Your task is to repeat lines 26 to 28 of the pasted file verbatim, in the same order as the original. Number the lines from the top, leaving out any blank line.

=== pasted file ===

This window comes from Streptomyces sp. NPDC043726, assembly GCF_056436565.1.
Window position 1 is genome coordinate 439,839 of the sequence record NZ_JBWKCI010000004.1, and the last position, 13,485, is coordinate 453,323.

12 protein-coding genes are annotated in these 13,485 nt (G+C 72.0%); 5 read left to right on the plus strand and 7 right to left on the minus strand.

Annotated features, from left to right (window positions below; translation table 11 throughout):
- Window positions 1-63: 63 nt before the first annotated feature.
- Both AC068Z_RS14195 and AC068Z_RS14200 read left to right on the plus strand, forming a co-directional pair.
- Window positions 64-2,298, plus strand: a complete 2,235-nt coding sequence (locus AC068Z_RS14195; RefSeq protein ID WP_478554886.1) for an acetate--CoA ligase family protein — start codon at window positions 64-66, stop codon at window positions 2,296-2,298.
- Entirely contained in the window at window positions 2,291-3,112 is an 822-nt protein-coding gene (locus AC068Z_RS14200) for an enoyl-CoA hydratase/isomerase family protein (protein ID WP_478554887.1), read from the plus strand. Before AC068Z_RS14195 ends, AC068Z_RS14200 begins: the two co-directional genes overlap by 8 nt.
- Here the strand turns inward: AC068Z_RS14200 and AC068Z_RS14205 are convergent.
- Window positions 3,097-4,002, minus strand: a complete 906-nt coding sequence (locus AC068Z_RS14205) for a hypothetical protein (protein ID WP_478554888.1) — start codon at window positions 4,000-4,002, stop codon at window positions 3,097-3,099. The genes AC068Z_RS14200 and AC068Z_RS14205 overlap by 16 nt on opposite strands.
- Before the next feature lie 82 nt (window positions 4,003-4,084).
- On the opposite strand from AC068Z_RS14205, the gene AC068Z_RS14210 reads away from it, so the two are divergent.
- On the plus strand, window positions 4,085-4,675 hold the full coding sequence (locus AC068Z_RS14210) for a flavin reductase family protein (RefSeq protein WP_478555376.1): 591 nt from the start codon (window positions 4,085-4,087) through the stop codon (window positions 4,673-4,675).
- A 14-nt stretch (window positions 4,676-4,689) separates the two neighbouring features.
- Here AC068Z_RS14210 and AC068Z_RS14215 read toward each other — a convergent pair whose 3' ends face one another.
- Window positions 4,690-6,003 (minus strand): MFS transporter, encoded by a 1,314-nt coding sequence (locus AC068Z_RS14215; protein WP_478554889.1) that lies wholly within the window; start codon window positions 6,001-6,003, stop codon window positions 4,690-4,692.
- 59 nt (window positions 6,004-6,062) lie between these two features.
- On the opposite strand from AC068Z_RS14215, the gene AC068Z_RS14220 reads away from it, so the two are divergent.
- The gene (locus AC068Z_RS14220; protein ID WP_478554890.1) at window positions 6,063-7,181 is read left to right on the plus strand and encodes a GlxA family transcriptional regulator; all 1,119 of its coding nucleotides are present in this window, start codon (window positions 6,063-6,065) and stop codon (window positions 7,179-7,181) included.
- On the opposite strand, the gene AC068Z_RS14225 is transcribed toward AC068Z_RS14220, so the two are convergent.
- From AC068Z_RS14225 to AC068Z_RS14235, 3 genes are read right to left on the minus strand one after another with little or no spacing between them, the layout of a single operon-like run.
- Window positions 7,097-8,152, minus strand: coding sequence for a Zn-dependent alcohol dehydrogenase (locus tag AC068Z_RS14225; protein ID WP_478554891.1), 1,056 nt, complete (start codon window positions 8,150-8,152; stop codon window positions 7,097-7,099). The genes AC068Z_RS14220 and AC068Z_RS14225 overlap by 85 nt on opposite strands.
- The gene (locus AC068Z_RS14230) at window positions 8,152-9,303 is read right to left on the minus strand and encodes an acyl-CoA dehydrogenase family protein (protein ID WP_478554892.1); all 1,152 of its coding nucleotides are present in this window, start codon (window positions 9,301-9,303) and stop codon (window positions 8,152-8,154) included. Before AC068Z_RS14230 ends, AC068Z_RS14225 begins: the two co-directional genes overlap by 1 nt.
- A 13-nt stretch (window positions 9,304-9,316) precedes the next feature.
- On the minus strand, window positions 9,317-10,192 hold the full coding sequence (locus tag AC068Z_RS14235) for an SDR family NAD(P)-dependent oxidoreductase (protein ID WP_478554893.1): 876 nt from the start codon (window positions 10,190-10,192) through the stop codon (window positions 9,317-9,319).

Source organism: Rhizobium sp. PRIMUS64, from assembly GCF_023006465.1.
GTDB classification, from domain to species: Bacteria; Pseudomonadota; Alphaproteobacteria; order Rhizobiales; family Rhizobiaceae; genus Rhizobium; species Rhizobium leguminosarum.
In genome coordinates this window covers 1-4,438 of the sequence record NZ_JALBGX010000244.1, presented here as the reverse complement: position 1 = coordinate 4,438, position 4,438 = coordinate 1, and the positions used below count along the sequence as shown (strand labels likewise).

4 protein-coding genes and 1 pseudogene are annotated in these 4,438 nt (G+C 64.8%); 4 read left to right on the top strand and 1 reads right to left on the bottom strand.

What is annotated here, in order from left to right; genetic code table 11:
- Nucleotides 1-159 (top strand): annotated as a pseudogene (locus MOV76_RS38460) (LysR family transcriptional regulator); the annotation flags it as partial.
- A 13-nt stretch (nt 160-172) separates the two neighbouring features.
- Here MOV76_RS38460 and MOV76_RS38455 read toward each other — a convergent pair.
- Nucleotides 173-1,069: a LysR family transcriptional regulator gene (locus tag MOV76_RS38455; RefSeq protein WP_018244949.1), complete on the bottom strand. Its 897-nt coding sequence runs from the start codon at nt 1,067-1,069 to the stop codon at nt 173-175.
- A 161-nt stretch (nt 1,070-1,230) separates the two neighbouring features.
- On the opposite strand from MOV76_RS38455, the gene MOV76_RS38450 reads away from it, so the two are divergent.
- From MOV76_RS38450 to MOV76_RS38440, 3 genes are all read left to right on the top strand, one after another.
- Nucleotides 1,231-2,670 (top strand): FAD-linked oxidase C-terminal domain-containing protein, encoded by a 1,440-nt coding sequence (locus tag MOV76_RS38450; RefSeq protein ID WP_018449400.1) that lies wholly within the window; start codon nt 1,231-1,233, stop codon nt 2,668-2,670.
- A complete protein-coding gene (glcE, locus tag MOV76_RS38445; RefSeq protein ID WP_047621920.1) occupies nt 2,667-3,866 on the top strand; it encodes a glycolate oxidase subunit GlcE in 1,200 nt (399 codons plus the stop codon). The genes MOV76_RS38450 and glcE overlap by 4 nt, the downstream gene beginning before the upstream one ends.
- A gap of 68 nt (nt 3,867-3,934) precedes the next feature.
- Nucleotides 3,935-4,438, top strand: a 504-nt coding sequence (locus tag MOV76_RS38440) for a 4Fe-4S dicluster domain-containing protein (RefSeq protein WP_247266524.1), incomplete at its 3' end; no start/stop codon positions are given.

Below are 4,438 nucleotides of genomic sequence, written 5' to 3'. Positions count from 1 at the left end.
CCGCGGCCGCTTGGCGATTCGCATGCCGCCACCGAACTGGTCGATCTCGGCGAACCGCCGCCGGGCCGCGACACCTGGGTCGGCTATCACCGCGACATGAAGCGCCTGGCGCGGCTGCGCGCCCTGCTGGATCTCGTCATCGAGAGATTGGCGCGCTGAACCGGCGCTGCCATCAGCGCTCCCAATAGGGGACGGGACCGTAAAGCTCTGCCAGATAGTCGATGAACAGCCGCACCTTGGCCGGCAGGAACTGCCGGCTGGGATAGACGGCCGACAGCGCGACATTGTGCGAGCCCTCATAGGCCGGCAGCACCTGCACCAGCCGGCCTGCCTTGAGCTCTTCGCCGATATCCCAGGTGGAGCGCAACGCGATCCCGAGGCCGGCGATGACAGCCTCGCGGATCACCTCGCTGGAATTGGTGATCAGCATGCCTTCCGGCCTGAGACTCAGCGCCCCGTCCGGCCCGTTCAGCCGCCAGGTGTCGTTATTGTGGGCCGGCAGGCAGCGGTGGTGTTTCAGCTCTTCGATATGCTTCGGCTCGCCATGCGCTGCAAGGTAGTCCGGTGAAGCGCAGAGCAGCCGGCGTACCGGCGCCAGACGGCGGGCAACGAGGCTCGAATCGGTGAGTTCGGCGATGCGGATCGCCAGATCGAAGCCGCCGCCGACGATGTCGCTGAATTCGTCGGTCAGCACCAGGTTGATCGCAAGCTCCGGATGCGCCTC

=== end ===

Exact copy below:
Source organism: Rhizobium sp. PRIMUS64, from assembly GCF_023006465.1.
GTDB classification, from domain to species: Bacteria; Pseudomonadota; Alphaproteobacteria; order Rhizobiales; family Rhizobiaceae; genus Rhizobium; species Rhizobium leguminosarum.
In genome coordinates this window covers 1-4,438 of the sequence record NZ_JALBGX010000244.1, presented here as the reverse complement: position 1 = coordinate 4,438, position 4,438 = coordinate 1, and the positions used below count along the sequence as shown (strand labels likewise).